When I was a little girl I lived with a lot of pain. So many myriad forms did that monster take that I lost track of all his faces - it was simply part of my daily life. It wasn't until I ran away at last and started settling into a more mundane life that I realized the pain still followed me like a hungry dog at my heels. Parts of it were expected. Aches where broken bones healed funny without the aid of medical intervention. Old scars. Layers and layers of cicatrice coating my soul.
What I didn't expect was the creeping pain in my muscles and joints. My eyes, swollen and inflamed, inflammation in my vascular system slicing through me like knives.
I was pregnant at the time, and something was wrong.
My pursuit of answers never was for myself. It came at the hands of a worried new mother concerned that her little one would somehow be broken - I wouldn't let that happen, so off to the doctor I went. I'd become convinced that I had achy muscles and joints from walking to work. Or carpal tunnel from painting. Or stress. Or... something.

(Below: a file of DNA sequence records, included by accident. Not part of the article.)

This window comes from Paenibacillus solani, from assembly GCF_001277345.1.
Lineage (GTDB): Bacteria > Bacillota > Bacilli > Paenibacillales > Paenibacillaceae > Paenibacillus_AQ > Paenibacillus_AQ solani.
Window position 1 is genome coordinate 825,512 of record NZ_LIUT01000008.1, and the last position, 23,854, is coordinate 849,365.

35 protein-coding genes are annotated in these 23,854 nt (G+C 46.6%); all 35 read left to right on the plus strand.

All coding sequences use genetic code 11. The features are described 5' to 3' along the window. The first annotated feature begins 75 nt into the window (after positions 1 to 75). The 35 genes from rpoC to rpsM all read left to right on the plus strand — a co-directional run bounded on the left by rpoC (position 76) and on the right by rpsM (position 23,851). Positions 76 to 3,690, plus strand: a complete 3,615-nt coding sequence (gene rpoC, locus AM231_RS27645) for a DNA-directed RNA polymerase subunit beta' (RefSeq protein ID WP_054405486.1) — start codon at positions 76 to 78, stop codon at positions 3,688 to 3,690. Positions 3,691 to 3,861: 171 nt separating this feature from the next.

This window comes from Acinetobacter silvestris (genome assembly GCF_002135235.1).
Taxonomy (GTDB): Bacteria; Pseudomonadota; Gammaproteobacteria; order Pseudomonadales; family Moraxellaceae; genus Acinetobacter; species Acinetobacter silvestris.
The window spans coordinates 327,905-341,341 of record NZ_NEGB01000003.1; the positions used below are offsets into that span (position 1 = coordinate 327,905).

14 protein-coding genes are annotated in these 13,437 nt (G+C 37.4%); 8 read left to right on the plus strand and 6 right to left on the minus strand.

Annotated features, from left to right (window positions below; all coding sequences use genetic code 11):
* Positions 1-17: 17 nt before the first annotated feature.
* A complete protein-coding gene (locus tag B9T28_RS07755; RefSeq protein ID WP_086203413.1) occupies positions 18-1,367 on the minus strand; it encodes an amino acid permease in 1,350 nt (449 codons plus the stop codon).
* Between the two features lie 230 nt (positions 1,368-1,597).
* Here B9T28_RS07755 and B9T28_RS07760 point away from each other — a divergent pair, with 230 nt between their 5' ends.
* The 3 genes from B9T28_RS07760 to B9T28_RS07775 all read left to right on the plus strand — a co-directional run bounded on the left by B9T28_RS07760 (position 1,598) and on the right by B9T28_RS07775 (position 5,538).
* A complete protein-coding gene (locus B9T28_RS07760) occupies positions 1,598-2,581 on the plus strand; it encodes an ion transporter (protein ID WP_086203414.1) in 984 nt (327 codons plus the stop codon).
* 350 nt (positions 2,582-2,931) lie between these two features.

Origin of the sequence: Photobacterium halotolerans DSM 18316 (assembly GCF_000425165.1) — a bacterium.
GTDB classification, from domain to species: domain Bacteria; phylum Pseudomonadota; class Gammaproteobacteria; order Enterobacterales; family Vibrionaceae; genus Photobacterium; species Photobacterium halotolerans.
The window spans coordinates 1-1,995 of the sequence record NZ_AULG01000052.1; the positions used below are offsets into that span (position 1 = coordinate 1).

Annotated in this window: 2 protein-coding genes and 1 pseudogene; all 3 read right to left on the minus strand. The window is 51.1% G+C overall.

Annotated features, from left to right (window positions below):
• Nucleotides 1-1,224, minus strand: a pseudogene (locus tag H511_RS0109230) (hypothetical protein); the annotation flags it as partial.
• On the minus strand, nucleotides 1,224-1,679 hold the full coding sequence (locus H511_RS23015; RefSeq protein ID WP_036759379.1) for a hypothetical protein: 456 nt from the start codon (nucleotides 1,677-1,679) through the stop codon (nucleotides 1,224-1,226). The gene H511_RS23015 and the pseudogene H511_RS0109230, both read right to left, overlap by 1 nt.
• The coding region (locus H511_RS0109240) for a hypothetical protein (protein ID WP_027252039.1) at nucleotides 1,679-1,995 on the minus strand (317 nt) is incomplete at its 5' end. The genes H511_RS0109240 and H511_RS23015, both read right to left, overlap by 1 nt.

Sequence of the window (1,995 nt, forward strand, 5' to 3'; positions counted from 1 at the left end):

It was 2002. My baby, now born, was beautiful and perfect and I could barely hold her without pain. Then one morning it happened. I awoke to step out of bed to find my right hip fused in place, swollen, red, angry. It emitted fire like I'd been sleeping on a space heater. I went crashing to the floor, helpless to stop it. The rest is a bit of a buzzing in the back of my head. Rheumatoid... a big scary word on its own, but I also had Fibromyalgia and Neuropathy. The doctor that said in five years I'd be in a wheelchair. There was talk of surgery to scrape away the damage.
Anti Inflammatory medications that do nothing for you.
You stop caring if Ben-Gay makes you smell old.
You beg for heating pads, blankets, socks...
You're always cold.
You stop being embarrassed of the handicap tag, you're just greatful to have it.
Weekly injections whether you like needles or not of things that feel like liquified bee stings running through your veins.
Good days, followed by bad, followed by not enough good.
It starts to take over all your days. The helplessness of it all. It never goes away. It's always something there in the back of your mind informing your choices. If I go on that hike today, will I be okay the rest of the week? I have to work Saturday, so I better not do too much Friday. Hmm... not sure about hanging out, the drive is awfully long, not sure about those stairs... and so on. Some days I was lucky enough to just feel like I had the flu, the worst days? I couldn't move off the couch without screaming in pain. Crying as I beg my husband to help me to the bathroom, or to help me off the floor of the shower where I've fallen. Again.